We are Indians, okay? We don’t like anything new. If you don’t believe me, check out the still rocking careers of some septuagenarian southern superstars who leap out of their wheelchairs at the sound of “Action” to play college-going cool cats to a million cheering rasigans.

All you writers out there, hark! What’s wrong with you? This is Bharat, dudes – the land of a million copyright-free stories – where forty-year-olds go to sleep, nursing a warm glass of spiked milk, only when their wives tell them the same stories their grandmas did. So don’t break your lit-fest-craving-bestseller-hallucinating heads thinking up new plots. All you have to do is retell, repackage, rename and laugh all the way to the bank, or not, if you do net banking.

Go ahead, write any of these books. They are as much yours as mine. Be sure to use the titles, though. Also, include buff men with anabolic six packs on the cover. Throw in a battle sequence in the background. And a bustier-clad damsel wouldn’t hurt either.

The Swingers of Kishkinda
This tail of love and betrayal between two warring simian brothers and their women features epic battles with mace and bow, nail-biting suspense and monkey business that would make Shobaa De blush. All set in the verdant, vine-dripping backdrop of Kishkinda, where the native vanaras swing like it’s the ’60s. Does good triumph over evil? Who inherits Kishkinda? Whose tail is bigger? Also starring Hanuman, Son of Vayu; Angada, Slayer of Narantaka, and the divinely beauteous nymph Tara, in the middle of it all.

The Stand-Up-Comic of Vijayanagar
It is the 16th century. The Kingdom of Vjayanagar is at its zenith under the rule of Krishna D. Raya. But it is under constant threat from the Bahmanis, Gajapatis and random petty warriors. The palace is rife with rogues and scholars alike. Enter comic relief in the form of T R Krishna, poker-faced pundit-comedian with ready wit and punch-lines that would send Kapil Sharma scurrying for a new gag writer. Scalding cats, cheating thieves, getting the Raya to dress up in drag, piggyback riding on the sly Thaathachari – what’s he going to do next? Hilarious medieval mayhem.

The Moderator of the Mughals
Or the Singer who became General. Or the Legend of Mahesh Das Bhatt. Or First Among Nine. Or The Man who Made Akbar the Great Greater. Birbal has made more money for publishers than Tenali Rama and Mullah Nasruddin put together. Even Rushdie turned to him when Padma left. It’s your turn now. What do you want him to do? Send you a letter saying “Dear Desperate-for-a-Bestseller Rewriter... Please feel free to use me. Yours sincerely, Raja Birbal”?

The Sleep Apneac of Lanka
If you’ve decided to go with this one, you might as well get yourself those FabIndia kurtas because you are about to be a bestselling writer rubbing shoulders with some of the finest, most pretentious ones in Jaipur. C’mon, the story of Kumbhakarna is the ultimate Indian male fantasy. It’s the story of a guy who sleeps for six months, and eats monks as hors d’oeuvres, parties, and wreaks general mayhem in the other six. And he isn’t even considered the black sheep of the family. Because he has a ten-headed elder brother who makes Lex Luthor look like Mary Poppins.

The Amnesiac of Gandhara
The story of Shakuntala and Dushyanta has everything. A forgetful husband, a raging sage, lost jewellery, delicious fish curry interrupted mid-recipe, a pining wood nymph of a heroine, and a boy who will eventually rule our country. Top that.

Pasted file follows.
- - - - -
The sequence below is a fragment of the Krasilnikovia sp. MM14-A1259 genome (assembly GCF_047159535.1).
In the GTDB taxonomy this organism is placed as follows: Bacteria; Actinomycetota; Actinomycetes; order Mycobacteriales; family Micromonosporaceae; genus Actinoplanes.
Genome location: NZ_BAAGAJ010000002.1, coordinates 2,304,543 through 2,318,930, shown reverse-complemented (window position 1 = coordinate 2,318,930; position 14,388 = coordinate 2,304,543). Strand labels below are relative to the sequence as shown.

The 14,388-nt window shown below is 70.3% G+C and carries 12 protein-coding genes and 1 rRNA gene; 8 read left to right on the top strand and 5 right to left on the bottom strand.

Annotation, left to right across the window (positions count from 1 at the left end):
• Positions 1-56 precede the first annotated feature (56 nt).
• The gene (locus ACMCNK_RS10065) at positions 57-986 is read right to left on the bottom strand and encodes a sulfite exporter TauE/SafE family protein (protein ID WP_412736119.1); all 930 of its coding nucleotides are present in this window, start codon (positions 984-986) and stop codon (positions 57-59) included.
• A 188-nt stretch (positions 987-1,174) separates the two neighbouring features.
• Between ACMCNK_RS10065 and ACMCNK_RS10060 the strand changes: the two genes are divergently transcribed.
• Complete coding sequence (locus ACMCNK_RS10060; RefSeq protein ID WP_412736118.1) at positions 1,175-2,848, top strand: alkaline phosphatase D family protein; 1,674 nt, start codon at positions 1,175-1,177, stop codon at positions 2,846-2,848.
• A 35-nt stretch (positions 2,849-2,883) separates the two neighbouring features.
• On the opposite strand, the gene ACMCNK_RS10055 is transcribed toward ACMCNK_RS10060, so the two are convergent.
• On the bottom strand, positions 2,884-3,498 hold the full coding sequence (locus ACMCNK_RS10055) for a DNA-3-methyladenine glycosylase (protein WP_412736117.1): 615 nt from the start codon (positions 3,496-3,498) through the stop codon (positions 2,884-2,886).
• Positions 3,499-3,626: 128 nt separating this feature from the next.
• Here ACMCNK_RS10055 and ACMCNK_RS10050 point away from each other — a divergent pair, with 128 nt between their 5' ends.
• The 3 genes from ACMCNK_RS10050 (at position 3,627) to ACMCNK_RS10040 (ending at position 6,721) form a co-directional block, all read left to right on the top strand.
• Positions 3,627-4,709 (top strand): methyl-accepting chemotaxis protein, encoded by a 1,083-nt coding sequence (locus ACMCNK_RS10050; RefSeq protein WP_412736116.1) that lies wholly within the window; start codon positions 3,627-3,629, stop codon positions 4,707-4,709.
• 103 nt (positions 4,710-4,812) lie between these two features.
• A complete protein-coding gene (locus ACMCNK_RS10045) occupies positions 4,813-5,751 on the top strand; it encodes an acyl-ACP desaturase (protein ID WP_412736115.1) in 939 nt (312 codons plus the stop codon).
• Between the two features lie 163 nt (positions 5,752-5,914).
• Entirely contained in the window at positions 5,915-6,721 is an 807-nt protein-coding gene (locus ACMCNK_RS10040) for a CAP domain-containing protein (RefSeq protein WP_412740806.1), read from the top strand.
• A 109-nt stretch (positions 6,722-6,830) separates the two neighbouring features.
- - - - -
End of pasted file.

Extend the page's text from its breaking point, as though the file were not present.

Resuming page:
The Consigliere of the Mauryas
What better way to enter the bestseller list than by writing about one of our first bestselling writers without an FB page or Twitter handle of his own? The guy I speak of was a teacher, philosopher, economist, political scientist and author of Arthaśāstra, which went into reprint just two weeks after its release, if Flipkart is to be believed. Add to this a powerful king for a bff, delicious palace intrigue and a guest appearance by Alexander the Great. Don’t worry just because this story has already been turned into a bestselling book. See the rocking 1970s Telugu film Chanakya–Chandragupta starring ANR and NTR for inspiration. It’s got Sivaji Ganesan in a blond wig and miniskirt playing Alexander. You’ll realise there is much more to be milked from this teat.

The Frequent Flyer of the Vanaras
If you ask me, the greatest role model for Indian males is Hanuman. He is the eternal bachelor, he flies off to exotic locations, he carries a mace, he’s got a multi-purpose tail, he’s immortal and he’s a part of the first family of India: that of Rama, Sita, Lakshmana & Co. I think there is much left to be mined from this chiranjeevi.

The Husband of Shrutakirti
If Sage Valmiki were around, he would realise there’s been a grave oversight. He’s paid tribute to the greatest man that ever lived, the most loyal brother there ever was, another brother who had his own super-sentimental sandal episode, but ended up completely ignoring the fourth brother. Other than killing Lavanasura (that’s not a baby saying Ravanasura but a real character) and marrying Shrutakirti, not much is known about him. It’s yours for the taking. Sing for the unsung Ikshvaku.

The Item Girls of Indraloka
Want a penance interrupted? A demi-god corrupted? A sage compromised? A boon undone? Who you gonna call? The Item Girls of Indraloka, of course. AKA Rambha, Urvashi, Menaka and Tilottama ... the Charlie’s Angels of Dwapara/Treta Yugas. Have your copyright lawyer within grabbing distance because the exploits of these weapons of mass distraction come pre-approved by Ekta Kapoor with the possibility of a big budget vehicle starring anyone you choose because you’ve been smart enough to include a veto rights in the casting clause.

Krishna Shastri Devulapalli has written two novels (Ice Boys in Bell-Bottoms, Jump Cut) and a play (Dear Anita). His new book, The Tambura Twanger of Thiruvayyaru, might be due for release in December.